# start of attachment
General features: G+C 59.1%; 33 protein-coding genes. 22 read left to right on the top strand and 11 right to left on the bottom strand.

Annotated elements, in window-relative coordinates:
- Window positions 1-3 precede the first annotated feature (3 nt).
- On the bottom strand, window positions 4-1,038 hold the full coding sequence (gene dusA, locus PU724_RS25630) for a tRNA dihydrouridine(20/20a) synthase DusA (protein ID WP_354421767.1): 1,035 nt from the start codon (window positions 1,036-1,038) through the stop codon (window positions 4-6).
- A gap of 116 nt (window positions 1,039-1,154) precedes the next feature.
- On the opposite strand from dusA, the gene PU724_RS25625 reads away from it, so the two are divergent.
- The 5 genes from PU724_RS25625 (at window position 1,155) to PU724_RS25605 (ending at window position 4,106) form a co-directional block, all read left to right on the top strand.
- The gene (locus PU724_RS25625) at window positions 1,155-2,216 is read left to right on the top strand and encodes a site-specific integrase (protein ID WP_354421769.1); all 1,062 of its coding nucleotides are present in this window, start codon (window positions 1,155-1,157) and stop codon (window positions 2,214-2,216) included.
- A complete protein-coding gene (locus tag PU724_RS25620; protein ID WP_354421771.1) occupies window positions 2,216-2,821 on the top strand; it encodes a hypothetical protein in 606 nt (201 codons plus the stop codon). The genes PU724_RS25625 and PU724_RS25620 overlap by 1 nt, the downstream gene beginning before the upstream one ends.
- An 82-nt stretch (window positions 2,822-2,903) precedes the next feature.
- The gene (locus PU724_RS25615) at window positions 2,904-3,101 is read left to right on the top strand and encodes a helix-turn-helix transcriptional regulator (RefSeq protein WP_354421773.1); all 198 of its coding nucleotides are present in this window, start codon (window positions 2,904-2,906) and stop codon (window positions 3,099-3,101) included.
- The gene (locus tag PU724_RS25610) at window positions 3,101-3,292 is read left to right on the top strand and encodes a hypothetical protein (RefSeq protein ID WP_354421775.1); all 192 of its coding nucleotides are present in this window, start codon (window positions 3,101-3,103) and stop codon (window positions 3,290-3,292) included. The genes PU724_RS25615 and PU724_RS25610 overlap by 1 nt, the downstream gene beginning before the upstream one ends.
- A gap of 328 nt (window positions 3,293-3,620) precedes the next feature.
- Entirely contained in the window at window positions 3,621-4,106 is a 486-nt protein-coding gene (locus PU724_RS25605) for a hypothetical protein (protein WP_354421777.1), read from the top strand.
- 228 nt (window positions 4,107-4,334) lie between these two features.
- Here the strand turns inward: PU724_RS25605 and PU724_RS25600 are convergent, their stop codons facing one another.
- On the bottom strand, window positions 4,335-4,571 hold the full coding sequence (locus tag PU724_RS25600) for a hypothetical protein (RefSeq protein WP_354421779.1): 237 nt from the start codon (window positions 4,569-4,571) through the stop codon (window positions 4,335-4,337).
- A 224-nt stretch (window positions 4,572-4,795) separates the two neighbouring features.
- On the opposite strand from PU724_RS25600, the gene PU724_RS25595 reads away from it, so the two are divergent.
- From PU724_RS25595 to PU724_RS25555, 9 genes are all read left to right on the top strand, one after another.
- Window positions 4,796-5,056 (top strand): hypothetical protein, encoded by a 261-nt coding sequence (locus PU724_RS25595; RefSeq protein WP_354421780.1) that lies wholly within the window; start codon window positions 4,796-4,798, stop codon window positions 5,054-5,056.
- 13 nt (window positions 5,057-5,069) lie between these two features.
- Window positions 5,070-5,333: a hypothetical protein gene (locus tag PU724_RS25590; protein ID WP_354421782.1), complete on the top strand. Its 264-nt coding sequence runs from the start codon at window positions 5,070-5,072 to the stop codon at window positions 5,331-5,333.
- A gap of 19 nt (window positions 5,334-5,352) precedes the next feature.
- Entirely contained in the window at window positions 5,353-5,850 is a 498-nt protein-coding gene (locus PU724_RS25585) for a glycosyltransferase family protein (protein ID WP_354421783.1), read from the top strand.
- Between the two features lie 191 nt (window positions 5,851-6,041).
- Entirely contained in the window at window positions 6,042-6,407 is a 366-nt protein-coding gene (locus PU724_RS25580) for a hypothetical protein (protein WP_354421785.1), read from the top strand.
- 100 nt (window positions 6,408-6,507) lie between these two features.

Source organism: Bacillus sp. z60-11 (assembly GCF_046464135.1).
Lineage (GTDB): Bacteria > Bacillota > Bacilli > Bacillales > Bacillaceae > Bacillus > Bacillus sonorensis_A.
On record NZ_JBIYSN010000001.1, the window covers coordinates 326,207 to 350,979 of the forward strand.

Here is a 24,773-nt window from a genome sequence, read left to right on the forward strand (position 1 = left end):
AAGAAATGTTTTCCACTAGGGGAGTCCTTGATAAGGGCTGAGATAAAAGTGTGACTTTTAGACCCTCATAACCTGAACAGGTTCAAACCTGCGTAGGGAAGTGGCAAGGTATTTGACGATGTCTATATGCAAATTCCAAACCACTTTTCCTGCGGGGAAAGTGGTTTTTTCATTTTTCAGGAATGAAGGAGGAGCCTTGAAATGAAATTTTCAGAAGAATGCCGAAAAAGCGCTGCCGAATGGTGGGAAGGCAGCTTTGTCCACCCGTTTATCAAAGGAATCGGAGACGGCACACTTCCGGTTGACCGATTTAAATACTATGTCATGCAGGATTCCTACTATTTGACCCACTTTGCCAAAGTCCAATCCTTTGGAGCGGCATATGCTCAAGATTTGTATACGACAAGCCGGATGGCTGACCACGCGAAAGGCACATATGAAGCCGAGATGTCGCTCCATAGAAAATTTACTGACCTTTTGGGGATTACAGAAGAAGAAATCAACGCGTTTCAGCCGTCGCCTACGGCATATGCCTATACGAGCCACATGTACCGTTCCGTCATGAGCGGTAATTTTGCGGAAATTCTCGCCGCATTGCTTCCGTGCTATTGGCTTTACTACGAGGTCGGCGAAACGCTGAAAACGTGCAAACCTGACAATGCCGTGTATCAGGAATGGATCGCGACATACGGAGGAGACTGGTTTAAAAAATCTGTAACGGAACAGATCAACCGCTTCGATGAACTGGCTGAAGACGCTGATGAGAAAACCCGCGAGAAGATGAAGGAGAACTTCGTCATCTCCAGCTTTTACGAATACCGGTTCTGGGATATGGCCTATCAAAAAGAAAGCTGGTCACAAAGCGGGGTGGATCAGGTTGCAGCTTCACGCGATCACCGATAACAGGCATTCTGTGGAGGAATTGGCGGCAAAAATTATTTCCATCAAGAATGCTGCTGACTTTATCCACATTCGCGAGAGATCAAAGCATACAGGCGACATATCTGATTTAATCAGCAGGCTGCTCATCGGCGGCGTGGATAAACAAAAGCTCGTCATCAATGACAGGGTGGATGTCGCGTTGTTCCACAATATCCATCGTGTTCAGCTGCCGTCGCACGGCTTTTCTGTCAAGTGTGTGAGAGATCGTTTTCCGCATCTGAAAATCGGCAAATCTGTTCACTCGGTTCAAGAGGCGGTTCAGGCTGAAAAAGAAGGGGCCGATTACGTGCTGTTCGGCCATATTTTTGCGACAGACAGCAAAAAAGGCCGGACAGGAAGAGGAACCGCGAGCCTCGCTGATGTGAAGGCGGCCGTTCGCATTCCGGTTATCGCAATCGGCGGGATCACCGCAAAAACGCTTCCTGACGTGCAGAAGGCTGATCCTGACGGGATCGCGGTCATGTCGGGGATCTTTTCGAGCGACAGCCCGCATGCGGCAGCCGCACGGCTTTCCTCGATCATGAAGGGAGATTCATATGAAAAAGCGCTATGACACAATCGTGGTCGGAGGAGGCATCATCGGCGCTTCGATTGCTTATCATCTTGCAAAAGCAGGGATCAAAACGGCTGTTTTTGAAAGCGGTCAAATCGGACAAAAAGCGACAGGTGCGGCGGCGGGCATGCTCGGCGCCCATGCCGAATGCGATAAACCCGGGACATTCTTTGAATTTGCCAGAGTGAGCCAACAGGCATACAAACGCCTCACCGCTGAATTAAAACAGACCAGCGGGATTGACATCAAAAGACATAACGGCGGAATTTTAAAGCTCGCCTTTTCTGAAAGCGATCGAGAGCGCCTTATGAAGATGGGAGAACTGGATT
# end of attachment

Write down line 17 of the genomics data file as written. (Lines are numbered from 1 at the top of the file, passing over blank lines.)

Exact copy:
- On the bottom strand, window positions 4,335-4,571 hold the full coding sequence (locus tag PU724_RS25600) for a hypothetical protein (RefSeq protein WP_354421779.1): 237 nt from the start codon (window positions 4,569-4,571) through the stop codon (window positions 4,335-4,337).